View Sidebar

Post Tagged with: chinesefood

Learn how to read the Chinese menu

Learn how to read the Chinese menu

Chinese Christmas dinner Despite being genetically Chinese, I have no idea how to read off the Chinese menu. So I’m reduced to ordering off the English menu – which is fine and great, but vaguely-remembered childhood delicacies are rather beyond me.

So thank goodness for kake’s guide on learning how to read off the Chinese menu, which I will study with great interest. And then never have the courage to use – because what self-respecting Chinese person doesn’t know how to order off the Chinese menu? And if I get it a little wrong, I’ll feel far more embarassed than if I’d never tried in the first place.

Incidentally, while searching for an appropriate video, I found a ton of videos which basically show white and non-white people talking fluent Cantonese. Why ?! I mean, I find it oddly fascinating but surely not everyone else does? We don’t see videos of Chinese speakers speaking English (or Russian) with aplomb…

My Chinese Christmas dinner

My Chinese Christmas dinner




Chinese Christmas dinner

Originally uploaded by almost witty

While you all prepare to tuck into your cliched turkey & cranberry Christmas dinner and bemoan that it’s the same meal every year, bear in mind that I wish, that just for one tiny year, that I could have a turkey & cranberry dinner with all the trimmings. Especially roast potatoes!

Not because it’s particularly tasty – any meat that dry should belong in the Sahara, surely? – but because when my parents do Christmas dinner, it’s … rather different. Fantastically tasty, and as with all home-cooked food it’s heartwarming and fantastic, but for once, I’d like to try a turkey’n’cranberry dinner that wasn’t mass-cooked in a canteen or microwaved in a local pub.

They’ll probably cook the same sort of thing this year, but I really must ask how they produce all that food…

In and out of London on February 14th

In and out of London on February 14th

After a long day which started at 8am with:
– walking past suburban London to find it full of Colin-Firth-esque fathers driving mini-vans packed with screaming kids inside, presumably taking kids to football practice
– walking past a long line of (presumably Polish) men just standing forlornly outside a Polish delicatssen, waiting in vain for some freelance building work
– having to jump on three mis-labelled trains before finally finding the one that got me to Heathrow Airport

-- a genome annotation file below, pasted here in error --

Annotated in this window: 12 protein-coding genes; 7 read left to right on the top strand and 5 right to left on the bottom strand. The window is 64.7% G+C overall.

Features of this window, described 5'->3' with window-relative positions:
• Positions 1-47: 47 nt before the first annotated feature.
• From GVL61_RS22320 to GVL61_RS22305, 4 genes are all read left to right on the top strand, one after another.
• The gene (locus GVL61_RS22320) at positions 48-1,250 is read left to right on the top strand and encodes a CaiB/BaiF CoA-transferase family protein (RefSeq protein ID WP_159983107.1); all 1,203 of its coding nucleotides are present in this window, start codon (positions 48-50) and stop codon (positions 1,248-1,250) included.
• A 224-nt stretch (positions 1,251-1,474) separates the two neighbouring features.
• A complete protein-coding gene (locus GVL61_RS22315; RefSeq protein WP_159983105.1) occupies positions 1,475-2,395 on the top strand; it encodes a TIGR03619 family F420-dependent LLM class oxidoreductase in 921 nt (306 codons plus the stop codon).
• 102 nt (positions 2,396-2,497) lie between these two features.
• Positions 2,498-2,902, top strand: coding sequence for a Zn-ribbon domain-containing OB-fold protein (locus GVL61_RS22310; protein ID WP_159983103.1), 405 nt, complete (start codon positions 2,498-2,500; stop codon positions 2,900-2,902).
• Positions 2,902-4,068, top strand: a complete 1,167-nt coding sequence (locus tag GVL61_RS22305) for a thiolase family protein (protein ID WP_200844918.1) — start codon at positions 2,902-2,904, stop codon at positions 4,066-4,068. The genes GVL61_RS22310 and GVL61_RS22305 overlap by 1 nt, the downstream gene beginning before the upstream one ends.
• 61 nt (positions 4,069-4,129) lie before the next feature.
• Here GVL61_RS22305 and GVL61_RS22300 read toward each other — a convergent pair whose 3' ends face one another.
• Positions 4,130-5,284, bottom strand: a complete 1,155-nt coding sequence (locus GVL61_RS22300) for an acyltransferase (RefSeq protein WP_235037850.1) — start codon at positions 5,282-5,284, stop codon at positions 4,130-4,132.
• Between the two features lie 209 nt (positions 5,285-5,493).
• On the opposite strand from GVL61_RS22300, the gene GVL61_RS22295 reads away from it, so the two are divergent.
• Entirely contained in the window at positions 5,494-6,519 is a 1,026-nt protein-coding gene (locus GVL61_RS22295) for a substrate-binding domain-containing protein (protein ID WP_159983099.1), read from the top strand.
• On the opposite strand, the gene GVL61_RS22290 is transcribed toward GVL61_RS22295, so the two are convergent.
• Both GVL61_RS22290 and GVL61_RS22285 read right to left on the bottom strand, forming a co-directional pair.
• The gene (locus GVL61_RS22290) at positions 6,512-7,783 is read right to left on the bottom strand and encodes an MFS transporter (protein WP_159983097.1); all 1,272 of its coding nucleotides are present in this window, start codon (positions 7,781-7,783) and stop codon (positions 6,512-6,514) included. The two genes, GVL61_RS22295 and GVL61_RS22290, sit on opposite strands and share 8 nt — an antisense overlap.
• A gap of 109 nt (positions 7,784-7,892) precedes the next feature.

– a very stressed lady at an airport car rental desk who kept pointing at a non-existent silver door
– getting to the car rental place, and waiting in a portakabin to rent a car while planes flew by overhead. Almost romantic.
– driving 100 miles north of London past snowy fields and the wilds of Lincolnshire
– wrestling with two sat-nav systems on a mobile phone to get me to a country village, both of which failed
– eventually getting to the picturesque country village with snowy fields. Very romantic.
– walking up to a mews cottage. Very romantic.
– hearing dogs barking loudly, and opening the door to find a family of five and two dogs crowded inside a living room. Not so romantic.
– Picking up an LCD TV which I’d bought from the guy on eBay. Despite his burly sinewy muscles helping me get the TV to the car, this wasn’t remotely romantic. Unless you’re into burly sinewy muscled guys with tattoos. The wonders of eBay, eh?
– Driving 100 miles south back to London, listening to commercial radio endlessly going on about Valentines Day. No wonder I hate those kinds of radio stations.
– Having the bright idea of switching to Radio 1, which at least had a sense of humour about Valentines Day.
– Pulling into a Chinese supermarket en route (well, I’ve got the hire car, might as well make the most of it), which is full of families buying their weekly groceries and sparking huge nostalgia memories. More of that in a future blog post…
– Coming out of the Chinese supermarket with 20kg of rice and 50 packets of instant noodles. That ought to do me for a fortnight.
– Navigating the traffic jams to get back to my place, and transport an LCD TV, 20kg of rice and two boxes of instant noodles up three flights of stars.
– Huge disappointment that the TV – which came promised with 3 HDMI sockets for the TV – only had two. Damn.
– Eventually make it back out to the shops I can’t get to normally – mostly Homebase, B&Q and the huge Tescos Wembley.
– Stunned to find that Tesco Wembley is exceedingly busy, AND that due to not having any change, I can’t use a trolley.
– Stand in line for 10 minutes at Tesco Wembley, with two Eastern European men in front waiting with 3 cases of Fosters. Romantic night for them, presumably.
– Head to the petrol station, only to find it packed and have to wait in line for ten minutes. Shouldn’t all these people be home or out in lovey-dovey restaurants on Valentines’ Day?
– Take all the groceries back, head back out to Heathrow to return the car. I’m a sworn environmentalist, but I love how Heathrow looks at night.
– Return the car, and wait forever for a tube train back to West London.
– Now it’s 9pm, and I’m starving. But stepping into a pub or restaurant for food on this day would be a disaster.
– Fortunately, I spot a Chinese buffet and walk in. After all, what kind of romancing couple would be spending Valentines’ Day in a buffet?

Ah. At least two elderly men with their rather young wives, and three yuppie couples. Has the Chinese buffet become the new great place to eat out and be seen in?

%d bloggers like this: